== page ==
City of Tampa ups its social media game to share coronavirus information and tips

Flag of the state of Florida with burned out hole showing Coronavirus name in it. 2019 - 2020 Novel Coronavirus (2019-nCoV) concept, for an outbreak occurs in Florida, USA.
The city's on TikTok.

The city of Tampa is using a full range of social media platforms to reach citizens of all ages on coronavirus updates and tools.

In addition to Facebook and Twitter, the city is also using Instagram, TikTok, Spotify and video public service announcements.

A recent TikTok update shows a series of images of what not to touch to the music of MC Hammer’s 90s hit “Can’t touch this.” The video includes touching no-no’s ranging from door handles and elevator buttons to people’s faces and hands. Another shows two female first responders informing residents that Tampa Fire and Rescue and the Tampa Police Department are still available despite social distancing orders, but encourages people to inform first responders if they or anyone in their home has been potentially exposed to the virus or if anyone is showing symptoms of potential respiratory illness.

TikTok is a social media platform popular among adolescents including those in middle and high school.

The city is also launching a “Happy At Home TPA” campaign on Instagram under the hashtag, #HappyAtHomeTPA. The campaign encourages Instagram users to share videos of activities they are enjoying while practicing social distancing recommendations.

Some videos already shared include residents gardening, walking dogs or hanging out by their personal pools.

The city also created a social distancing playlist on Spotify including appropriate songs like “Work from Home” by Fifth Harmony and Ty Dolla $ign, “Home Sweet Home” by Motley Crue, “So Fresh, So Clean” by OutKast and “Couch Potato” by Jakubi. It also includes a couple of inspirational tunes like Journey’s “Don’t Stop Believin’” and the High School Musical ballad “We’re All in This Together.”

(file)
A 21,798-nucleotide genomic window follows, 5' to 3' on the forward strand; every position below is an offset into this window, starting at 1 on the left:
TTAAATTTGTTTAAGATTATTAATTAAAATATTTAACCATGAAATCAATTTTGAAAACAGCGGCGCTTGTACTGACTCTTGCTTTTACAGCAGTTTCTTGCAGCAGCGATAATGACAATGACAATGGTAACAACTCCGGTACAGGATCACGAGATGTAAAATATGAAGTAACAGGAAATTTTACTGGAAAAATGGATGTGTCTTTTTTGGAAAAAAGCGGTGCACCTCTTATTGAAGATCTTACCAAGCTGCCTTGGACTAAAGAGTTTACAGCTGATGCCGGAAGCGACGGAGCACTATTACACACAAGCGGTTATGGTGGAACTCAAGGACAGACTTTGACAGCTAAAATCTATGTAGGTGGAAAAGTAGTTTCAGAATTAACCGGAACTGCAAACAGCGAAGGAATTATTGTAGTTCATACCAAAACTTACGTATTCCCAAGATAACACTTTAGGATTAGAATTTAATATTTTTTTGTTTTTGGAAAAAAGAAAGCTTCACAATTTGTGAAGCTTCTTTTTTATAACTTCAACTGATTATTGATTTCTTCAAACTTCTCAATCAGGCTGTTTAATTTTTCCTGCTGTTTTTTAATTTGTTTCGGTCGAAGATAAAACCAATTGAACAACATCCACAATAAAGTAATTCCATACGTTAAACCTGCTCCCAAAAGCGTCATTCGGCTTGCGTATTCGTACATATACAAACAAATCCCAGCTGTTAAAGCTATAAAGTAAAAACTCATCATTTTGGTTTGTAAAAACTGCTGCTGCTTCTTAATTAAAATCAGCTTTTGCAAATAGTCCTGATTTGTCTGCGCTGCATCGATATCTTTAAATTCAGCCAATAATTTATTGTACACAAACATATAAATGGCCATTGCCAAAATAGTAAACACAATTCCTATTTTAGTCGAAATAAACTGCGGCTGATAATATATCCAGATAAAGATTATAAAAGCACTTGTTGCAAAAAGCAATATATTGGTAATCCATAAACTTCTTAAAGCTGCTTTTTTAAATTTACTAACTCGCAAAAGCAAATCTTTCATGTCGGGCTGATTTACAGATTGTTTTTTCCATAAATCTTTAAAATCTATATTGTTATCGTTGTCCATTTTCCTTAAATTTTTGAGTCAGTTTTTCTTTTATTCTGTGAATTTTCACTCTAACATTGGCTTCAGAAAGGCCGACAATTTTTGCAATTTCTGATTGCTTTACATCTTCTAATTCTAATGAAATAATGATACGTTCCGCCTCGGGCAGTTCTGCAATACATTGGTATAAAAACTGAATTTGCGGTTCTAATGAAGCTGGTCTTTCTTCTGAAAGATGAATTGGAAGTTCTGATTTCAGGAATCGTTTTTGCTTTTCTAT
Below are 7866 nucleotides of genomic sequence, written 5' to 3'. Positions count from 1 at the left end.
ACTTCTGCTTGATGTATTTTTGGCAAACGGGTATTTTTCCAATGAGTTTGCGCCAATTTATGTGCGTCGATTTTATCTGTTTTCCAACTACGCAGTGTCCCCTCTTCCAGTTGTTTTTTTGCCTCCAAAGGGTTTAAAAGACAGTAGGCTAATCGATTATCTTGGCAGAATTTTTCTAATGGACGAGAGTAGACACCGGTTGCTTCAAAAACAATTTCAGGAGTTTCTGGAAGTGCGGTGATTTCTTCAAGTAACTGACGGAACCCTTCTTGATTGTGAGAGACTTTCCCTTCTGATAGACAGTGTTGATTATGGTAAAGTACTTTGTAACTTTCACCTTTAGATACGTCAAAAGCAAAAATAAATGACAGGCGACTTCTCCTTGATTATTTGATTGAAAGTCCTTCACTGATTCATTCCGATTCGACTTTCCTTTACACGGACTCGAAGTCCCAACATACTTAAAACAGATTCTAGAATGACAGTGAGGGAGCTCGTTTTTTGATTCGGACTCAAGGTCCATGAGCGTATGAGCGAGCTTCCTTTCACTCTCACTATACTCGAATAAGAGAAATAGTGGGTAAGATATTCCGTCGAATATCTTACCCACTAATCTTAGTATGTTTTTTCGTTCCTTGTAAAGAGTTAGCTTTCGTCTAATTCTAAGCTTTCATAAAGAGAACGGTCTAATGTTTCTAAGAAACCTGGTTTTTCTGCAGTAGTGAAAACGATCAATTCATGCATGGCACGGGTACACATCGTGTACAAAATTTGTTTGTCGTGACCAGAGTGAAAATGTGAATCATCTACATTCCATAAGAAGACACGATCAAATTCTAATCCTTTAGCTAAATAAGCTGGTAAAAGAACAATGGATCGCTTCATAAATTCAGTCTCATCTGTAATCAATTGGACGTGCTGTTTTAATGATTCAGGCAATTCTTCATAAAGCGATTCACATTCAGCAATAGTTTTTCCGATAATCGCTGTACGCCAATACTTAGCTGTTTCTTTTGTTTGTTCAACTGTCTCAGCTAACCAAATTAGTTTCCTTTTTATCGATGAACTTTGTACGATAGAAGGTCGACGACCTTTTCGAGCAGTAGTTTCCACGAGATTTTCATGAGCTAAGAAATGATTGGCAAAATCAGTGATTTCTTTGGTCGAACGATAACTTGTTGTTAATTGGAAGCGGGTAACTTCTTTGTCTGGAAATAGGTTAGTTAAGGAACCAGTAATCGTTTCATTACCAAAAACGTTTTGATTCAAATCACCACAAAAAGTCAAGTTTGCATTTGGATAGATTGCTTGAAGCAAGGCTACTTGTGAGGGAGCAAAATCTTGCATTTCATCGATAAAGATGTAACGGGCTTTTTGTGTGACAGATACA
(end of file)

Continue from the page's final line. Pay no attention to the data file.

A YouTube message from Mayor Jane Castor describes how residents can do their part to “flatten the curve” including sanitizing surfaces and items frequently touched, social distancing, seeking medical care if symptoms arise and self-isolating and staying calm.

“You’re not alone, so remember, our community is here for you,” Castor said. “Only buy what is necessary and do not hoard.”

As of Sunday morning, Hillsborough County had 50 reported cases of coronavirus with the average age of those affected at 39. The virus has affected Hillsborough residents or visitors between the ages of 17 and 74. No one in Hillsborough County has died from the virus, but six have been hospitalized, according to data from the Florida Department of Health.

Janelle Irwin Taylor

Janelle Irwin Taylor has been a professional journalist covering local news and politics in Tampa Bay since 2003. Most recently, Janelle reported for the Tampa Bay Business Journal. She formerly served as senior reporter for WMNF News. Janelle has a lust for politics and policy. When she’s not bringing you the day’s news, you might find Janelle enjoying nature with her husband, children and two dogs. You can reach Janelle at Janelle@floridapolitics.com.



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